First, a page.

Robert F. Turner
By some strange travesty those who cry loudest for liberty are often
the ones who mean liberty for their opinions only; and "non-sectarian"
preachers have a way of becoming the most "creed-bound" of all.
The absence of an official written "discipline" is no guarantee
of an "open pulpit".
What is a "creed"? The word comes from the Latin "credo"
which means, "I believe." Many creeds of today retain the form
of the so-called Apostles' Creed, each article beginning with "I believe--."
They are concise statements of belief, or doctrine, which identify the
"position" of the maker.
Perhaps the first creeds were formulated in an effort to combat what
was believed to be error-- to state with clarity some matter that was being
questioned-- or simply an unashamed affirmation of principles upon which
certain ones stood. Today our brethren write little creeds in tract form,
to show what "we believe"; or as clauses in deeds to church property,
to keep a church building in the hands of men who gave the same "I
believe" as the original owners. (This seldom works, because of the
failure to apply yesterday's principles to tomorrow's problems.)
Are such "creeds" wrong? Not necessarily! After all, "we
do believe" certain things, whether we write them or not. But should
we claim to state THAT WHICH MUST BE BELIEVED, anything less than God's
word is too little, anything more than God's word is too much, and anything
different from God's word is condemned by this fact. A Christian's "creed"
may be stated as his confession that Jesus Christ is Lord-- which recognizes
the Son of God as having "all authority," and accepts everything
taught in His covenant. We believe, accept, and practice-- recognizing
as a basis of fellowship with Christ and Christians-- only those things
which may be proven to be "by His authority."
The error of "man-written creeds" (as we call them) is (1)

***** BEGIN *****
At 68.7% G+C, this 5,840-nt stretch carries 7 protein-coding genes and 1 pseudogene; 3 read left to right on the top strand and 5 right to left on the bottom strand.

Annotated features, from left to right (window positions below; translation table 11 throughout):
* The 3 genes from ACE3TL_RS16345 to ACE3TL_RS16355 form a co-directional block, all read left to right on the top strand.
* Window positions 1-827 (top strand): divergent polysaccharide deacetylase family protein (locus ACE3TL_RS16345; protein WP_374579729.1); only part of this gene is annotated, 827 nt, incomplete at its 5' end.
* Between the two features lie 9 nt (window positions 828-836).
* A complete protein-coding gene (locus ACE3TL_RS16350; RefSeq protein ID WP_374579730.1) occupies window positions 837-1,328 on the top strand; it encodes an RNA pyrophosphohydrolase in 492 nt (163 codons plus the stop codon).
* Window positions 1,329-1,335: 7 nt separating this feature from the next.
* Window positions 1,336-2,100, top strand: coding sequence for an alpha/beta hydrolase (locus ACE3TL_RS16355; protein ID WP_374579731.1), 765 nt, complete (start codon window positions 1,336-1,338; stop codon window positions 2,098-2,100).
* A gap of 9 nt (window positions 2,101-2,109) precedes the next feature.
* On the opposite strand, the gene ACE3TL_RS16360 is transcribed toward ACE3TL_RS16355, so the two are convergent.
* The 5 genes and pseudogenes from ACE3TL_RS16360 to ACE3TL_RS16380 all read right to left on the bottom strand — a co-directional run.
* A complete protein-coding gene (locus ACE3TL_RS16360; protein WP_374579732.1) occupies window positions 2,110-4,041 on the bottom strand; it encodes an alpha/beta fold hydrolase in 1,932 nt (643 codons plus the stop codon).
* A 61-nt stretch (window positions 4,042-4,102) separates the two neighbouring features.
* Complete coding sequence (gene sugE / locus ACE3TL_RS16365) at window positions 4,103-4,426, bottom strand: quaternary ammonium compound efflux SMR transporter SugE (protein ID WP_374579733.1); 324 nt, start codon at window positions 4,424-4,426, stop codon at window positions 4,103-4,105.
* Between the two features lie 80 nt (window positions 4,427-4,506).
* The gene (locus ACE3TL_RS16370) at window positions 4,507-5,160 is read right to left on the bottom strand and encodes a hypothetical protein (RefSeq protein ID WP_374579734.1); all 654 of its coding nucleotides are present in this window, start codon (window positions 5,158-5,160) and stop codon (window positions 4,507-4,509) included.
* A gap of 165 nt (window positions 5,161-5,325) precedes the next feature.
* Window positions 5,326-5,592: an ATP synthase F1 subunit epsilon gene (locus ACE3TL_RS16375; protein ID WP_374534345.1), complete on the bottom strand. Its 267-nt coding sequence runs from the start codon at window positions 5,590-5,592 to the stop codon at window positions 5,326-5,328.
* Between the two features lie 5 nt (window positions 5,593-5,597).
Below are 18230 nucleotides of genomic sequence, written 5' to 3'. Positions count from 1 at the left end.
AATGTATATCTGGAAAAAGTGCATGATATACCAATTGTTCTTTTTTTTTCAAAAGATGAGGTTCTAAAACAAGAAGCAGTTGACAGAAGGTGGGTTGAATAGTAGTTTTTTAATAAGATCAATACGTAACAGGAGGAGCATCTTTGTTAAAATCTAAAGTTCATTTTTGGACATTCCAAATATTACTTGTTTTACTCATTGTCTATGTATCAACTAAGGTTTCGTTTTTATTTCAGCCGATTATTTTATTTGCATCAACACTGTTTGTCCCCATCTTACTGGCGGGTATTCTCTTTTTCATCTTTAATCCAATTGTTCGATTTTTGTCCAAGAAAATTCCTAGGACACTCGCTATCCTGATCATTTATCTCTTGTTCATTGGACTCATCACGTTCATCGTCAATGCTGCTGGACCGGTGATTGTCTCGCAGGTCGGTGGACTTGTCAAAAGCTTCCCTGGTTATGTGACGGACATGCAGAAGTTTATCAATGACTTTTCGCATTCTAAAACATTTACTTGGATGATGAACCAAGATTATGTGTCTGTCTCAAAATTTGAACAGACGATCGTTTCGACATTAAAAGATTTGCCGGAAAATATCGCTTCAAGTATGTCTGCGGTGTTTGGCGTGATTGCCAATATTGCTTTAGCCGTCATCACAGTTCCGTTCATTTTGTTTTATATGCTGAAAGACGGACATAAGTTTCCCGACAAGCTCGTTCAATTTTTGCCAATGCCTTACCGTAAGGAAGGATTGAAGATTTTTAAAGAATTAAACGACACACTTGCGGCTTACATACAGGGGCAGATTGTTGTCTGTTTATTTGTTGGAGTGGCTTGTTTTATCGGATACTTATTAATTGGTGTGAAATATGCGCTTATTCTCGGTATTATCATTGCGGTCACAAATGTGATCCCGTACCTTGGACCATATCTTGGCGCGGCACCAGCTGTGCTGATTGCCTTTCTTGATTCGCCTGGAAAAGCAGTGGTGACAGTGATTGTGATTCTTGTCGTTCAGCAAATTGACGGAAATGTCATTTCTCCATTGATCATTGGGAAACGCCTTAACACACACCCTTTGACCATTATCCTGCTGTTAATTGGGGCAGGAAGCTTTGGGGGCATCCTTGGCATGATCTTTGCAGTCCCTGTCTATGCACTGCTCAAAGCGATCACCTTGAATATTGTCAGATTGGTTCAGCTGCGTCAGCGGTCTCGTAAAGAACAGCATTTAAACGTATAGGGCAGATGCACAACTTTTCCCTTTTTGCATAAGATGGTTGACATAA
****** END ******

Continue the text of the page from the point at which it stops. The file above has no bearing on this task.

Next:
man's presumption to shorten, lengthen, alter, or better arrange God's
revelation of truth; and (2) the setting up and acceptance of some man's
"I believe" as a standard of right and wrong.
"Creed-bound" minds are minds tied to one's own or some other's
"I believe"-- no longer free to approach God's word objectively,
to be changed by this unchanging divine standard.
Creeds and sectarianism have moved hand in hand through history. Certain
"beliefs" are accepted as "orthodox," and become the
standards for determining "fellowship." Tradition, majority rule,
big churches, papers, preachers, and such like take the place of God's
word-- and all who object must be marked and ostracized. These seem to
think Rom. 16:17 reads, "mark them which cause divisions and offenses
contrary to the doctrine of our party and traditions." This
is sectarianism, whether in or out of the church, and it will send souls
But someone asks, "Should we not 'believe' something; and should
we not have firm convictions, wanting others to accept what we believe
to be the truth?" We should indeed! And, we may state, even write,
what we believe about a matter without being a creed maker, or "creed-bound."
The difference lies in one's attitude toward his beliefs. Have they become
his standard, or is he still willing to "prove" them by God's
Do we become angry if someone questions our "beliefs"? Are
we unwilling to discuss them in the light of God's truth? Do we refuse
to consider any conclusion other than our own? Are we fair with ourselves
in answering the questions of this paragraph? There is One who knows my
heart-- and yours!!